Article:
"It was more about: I'm just going to do it because I love the game, I love being involved with young men and all that. I think sometimes now the money involved has put some people's priorities out of whack a little bit."

After six years as an assistant to Rich Brooks, 14 years as head coach and one year as athletic director, Bellotti retired from Oregon as its top PERS recipient, receiving an annual payout of over $513,000.

In an explanatory story posted on the Five Thirty Eight website by economics professors Peter Hunsberger of Johns Hopkins University and Seth Gitter of Towson, their formula determined Marcus Mariota's marginal value to Oregon last year to be $2.57 million.

The star quarterback decided to return to school and play for the Ducks in 2014 instead of entering the NFL draft. Mariota plans to take part in graduation ceremonies next month.

"To be able to get that degree, I wouldn't say it's priceless, but I would say it fulfills what we need," Mariota said this spring when asked about his peers at Northwestern possibly unionizing. "Obviously there's always an argument to getting more money. Guys will always want a little more money, that's just the nature of college athletics."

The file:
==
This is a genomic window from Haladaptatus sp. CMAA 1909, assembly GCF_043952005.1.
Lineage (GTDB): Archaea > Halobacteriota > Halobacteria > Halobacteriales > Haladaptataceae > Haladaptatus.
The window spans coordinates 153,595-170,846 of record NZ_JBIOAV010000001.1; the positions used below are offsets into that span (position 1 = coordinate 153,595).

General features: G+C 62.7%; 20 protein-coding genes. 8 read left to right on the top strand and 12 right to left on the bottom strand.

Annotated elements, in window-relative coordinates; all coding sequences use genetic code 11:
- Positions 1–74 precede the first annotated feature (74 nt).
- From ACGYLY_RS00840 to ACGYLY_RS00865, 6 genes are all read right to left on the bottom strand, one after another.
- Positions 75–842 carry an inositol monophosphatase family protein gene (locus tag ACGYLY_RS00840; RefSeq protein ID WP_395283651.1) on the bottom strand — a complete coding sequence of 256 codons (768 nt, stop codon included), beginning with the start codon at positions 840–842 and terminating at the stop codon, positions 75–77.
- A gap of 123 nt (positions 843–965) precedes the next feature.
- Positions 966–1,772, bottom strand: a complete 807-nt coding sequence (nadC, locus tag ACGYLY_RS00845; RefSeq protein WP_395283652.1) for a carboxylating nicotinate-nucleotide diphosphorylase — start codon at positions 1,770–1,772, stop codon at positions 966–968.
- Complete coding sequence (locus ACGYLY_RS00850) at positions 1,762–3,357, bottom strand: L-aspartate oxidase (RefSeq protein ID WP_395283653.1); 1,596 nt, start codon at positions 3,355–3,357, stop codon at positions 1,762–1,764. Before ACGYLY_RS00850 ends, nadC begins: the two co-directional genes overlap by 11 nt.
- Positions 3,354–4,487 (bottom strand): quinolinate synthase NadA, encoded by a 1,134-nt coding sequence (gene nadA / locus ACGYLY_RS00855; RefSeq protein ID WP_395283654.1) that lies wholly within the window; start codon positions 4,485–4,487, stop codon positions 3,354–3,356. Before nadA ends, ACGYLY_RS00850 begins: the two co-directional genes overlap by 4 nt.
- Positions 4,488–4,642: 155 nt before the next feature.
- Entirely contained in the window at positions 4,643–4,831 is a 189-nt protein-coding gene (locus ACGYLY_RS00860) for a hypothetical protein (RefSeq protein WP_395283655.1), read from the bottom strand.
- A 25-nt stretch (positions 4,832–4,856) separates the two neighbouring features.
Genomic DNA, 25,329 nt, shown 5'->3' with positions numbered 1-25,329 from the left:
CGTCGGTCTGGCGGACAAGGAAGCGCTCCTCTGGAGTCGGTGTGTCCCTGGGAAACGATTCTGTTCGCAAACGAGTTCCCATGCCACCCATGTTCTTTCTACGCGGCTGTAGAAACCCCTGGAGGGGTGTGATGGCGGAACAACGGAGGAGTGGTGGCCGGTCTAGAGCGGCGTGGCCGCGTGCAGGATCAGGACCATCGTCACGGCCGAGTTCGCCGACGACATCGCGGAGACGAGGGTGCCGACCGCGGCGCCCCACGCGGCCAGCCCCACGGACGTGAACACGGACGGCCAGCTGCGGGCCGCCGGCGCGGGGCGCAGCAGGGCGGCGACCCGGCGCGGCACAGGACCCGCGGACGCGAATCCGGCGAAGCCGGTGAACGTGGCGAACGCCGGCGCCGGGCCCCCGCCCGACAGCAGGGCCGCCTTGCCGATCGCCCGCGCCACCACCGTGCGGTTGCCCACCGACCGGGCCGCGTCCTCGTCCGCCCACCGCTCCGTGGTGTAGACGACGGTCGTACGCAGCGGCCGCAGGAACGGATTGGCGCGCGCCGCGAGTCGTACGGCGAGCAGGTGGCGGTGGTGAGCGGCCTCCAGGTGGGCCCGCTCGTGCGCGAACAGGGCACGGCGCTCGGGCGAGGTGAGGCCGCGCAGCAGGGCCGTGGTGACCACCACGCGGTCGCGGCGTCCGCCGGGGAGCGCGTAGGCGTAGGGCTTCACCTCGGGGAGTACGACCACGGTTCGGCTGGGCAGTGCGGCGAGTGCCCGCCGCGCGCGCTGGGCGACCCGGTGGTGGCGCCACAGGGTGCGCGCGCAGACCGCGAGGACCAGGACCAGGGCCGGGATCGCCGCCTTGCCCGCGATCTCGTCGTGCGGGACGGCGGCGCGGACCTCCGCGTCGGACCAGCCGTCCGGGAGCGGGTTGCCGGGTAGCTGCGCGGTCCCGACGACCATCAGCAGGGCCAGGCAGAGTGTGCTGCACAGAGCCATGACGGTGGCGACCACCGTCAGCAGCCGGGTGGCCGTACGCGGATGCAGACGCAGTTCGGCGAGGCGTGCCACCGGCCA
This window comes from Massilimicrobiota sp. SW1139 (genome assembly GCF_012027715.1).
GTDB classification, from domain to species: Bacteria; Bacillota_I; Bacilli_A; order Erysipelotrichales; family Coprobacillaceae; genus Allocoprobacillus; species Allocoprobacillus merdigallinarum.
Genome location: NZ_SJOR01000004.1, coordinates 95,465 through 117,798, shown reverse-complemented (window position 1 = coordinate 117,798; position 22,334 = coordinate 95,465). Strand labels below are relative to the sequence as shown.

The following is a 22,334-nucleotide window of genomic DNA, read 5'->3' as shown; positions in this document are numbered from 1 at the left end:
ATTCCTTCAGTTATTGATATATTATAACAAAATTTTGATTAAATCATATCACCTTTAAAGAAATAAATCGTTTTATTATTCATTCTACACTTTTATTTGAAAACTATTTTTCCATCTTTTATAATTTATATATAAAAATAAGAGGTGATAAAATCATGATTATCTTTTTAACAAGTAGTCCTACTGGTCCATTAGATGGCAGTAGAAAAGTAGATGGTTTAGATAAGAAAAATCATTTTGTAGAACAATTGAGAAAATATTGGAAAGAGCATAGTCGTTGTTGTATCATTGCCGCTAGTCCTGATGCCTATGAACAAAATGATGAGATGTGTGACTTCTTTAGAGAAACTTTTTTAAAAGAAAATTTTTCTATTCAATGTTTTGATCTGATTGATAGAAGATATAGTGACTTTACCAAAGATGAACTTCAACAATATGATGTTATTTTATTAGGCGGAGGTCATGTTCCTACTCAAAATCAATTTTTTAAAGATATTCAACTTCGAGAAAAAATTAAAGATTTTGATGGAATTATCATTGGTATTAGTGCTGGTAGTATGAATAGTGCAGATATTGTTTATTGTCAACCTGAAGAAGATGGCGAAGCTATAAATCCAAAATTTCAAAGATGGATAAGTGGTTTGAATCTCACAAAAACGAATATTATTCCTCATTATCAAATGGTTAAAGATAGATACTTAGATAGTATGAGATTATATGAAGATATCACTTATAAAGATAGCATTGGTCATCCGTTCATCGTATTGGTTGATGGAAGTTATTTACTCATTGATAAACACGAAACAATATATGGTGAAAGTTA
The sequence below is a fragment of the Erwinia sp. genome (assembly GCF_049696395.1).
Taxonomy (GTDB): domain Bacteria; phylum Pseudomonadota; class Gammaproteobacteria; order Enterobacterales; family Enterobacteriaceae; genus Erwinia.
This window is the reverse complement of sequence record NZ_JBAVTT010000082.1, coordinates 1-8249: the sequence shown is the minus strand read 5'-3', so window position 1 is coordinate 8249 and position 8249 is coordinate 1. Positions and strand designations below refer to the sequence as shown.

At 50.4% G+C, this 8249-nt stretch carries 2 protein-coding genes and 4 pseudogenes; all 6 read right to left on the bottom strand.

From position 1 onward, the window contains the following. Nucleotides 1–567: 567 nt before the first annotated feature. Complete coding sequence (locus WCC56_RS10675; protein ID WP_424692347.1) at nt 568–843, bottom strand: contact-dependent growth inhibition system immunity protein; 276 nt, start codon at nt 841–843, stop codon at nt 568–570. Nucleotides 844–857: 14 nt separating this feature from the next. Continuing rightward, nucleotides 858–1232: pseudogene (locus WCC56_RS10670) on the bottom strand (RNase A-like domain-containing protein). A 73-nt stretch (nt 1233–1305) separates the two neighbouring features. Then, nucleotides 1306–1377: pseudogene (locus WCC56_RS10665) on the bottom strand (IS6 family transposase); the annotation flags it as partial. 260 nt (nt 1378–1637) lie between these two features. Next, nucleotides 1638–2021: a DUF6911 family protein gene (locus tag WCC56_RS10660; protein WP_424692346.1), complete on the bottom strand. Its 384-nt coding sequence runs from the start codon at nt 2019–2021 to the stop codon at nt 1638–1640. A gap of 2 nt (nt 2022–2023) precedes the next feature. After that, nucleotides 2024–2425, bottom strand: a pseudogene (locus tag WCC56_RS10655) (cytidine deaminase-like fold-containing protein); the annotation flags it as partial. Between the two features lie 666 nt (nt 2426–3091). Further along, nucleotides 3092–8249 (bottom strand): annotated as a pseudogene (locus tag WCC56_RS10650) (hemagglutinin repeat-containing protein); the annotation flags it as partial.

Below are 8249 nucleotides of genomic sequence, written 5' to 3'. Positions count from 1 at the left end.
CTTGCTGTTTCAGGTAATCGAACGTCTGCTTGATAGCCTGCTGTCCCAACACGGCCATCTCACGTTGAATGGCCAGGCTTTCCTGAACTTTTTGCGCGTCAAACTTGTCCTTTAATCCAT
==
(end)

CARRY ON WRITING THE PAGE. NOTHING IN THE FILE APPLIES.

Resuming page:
Rodrigues heading to SDSU

Jake Rodrigues, who announced he planned to transfer from Oregon after a meeting with Helfrich two weeks ago, has found a new home at San Diego State, according to Rivals.

The 6-foot-3, 217-pound redshirt sophomore will have two years of eligibility remaining with the Aztecs of the Mountain West after sitting out the 2014 season per NCAA transfer rules.

"I want to get to San Diego as soon as possible and start working, I don't want any time to be wasted," Rodrigues told "I'm very glad this process is over with and I'm very glad I found my new home. I couldn't be happier with my decision and I feel like this is the right choice for me and what's best for my family, too. I'm happy where I'm going to be and I'm happy for my future."

Redshirt freshman Damion Hobbs also is expected to transfer from Oregon, leaving redshirt sophomore Jeff Lockie and walk-on Taylor Alie as the backups to Mariota.

Incoming freshman Morgan Mahalak, a touted member of the 2014 recruiting class, arrives on campus next month.

Scholarships winners

Walk-ons Grant Thompson and Kenny Bassett have been awarded scholarships by Helfrich.

"It's very exciting to acknowledge and reward the hard work and dedication that these two young men have demonstrated on and off the field," Helfrich said.

Both players are fifth-year seniors who have stuck with the team despite limited playing time. Thompson is a linebacker from Cottage Grove, and Bassett is a running back from Beverly Hills, Calif.

"I love it. People look at it like, 'I don't know how you still do it.' But I really love football," Bassett said during spring practice. "I love my teammates and I love being here. It's really hard to walk away when you love something."

Follow Ryan on Twitter @rgduckfootball. Email
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Title Annotation:Oregon Football; The former Oregon and new Hall of Fame coach says all college athletes deserve "full cost of attendance"
Publication:The Register-Guard (Eugene, OR)
Geographic Code:1U9OR
Date:May 26, 2014